November 27, 2009

I read the most fascinating account of Anabaptist and Mennonite history and now I’m grieved that I can’t find it again. In simple terms I was lead through European church history. I learned about the birth of faith that differed from the mainstream in the 1500s, saw pictures of current Mennonite believers without head coverings (I didn't know that could be!), read excerpts of the book Martyr’s Mirror, and devoured the history of the church in the U.S.

Then I decided to do some housekeeping in my computer and cleaned out my cookies and browsing history. I can’t find that informative site now. Rats.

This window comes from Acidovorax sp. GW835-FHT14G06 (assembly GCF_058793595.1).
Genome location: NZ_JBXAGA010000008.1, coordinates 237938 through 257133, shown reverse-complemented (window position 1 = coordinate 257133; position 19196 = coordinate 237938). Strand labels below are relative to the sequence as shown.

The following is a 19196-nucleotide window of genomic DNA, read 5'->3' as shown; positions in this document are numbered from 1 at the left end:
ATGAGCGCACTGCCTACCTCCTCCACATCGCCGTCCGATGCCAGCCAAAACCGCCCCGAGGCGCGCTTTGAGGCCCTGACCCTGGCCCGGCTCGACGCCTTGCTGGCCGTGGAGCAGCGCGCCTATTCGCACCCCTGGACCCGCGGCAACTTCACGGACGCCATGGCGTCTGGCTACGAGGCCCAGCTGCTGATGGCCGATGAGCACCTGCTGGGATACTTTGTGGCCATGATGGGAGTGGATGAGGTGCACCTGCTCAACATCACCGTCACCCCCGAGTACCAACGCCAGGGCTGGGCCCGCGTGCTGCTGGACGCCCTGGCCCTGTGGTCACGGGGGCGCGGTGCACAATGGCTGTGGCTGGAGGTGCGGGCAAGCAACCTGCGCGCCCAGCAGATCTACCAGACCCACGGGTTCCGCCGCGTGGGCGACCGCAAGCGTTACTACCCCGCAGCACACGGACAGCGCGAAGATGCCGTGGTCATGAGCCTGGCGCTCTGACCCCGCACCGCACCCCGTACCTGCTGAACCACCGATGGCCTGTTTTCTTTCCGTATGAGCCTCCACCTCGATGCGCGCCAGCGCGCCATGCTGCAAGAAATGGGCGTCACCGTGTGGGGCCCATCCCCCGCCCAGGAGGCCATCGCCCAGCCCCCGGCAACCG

I’ve always been intrigued by early church history. One of my favorite courses in high school was Renaissance and Reformation, where I learned about the corrupt politics of the ruling “church.” In my Jr. High years my Sunday School teacher gave me a book entitled Not Regina, by Christmas Carol Kaufman. It was a tale about a young Anabaptist convert and her escape from persecution.

What does all this mean to me now? Only that it could be part of the answer to my prayer for unity among believers. What would display our purpose to be his more appropriately than for interaction and understanding to happen between us?

Jesus prayed, “…that they may be one, even as we are one (John 17.22).”
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